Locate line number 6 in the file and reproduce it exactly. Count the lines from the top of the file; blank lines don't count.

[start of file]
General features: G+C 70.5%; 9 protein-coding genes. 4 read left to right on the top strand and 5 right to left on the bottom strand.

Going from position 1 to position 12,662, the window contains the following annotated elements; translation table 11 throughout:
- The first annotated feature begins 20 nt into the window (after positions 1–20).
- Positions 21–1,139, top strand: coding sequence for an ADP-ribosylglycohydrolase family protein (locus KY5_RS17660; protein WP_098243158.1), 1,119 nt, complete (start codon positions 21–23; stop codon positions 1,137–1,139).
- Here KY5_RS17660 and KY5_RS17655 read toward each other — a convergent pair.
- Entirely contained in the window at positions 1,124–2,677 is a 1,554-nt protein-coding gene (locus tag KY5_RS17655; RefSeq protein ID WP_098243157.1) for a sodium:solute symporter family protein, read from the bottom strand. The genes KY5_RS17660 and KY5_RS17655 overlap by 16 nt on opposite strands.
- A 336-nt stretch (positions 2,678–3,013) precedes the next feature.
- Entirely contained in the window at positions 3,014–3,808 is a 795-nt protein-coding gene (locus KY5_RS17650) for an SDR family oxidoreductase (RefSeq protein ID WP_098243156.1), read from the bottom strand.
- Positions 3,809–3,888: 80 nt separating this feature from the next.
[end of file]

- Entirely contained in the window at positions 1,124–2,677 is a 1,554-nt protein-coding gene (locus tag KY5_RS17655; RefSeq protein ID WP_098243157.1) for a sodium:solute symporter family protein, read from the bottom strand. The genes KY5_RS17660 and KY5_RS17655 overlap by 16 nt on opposite strands.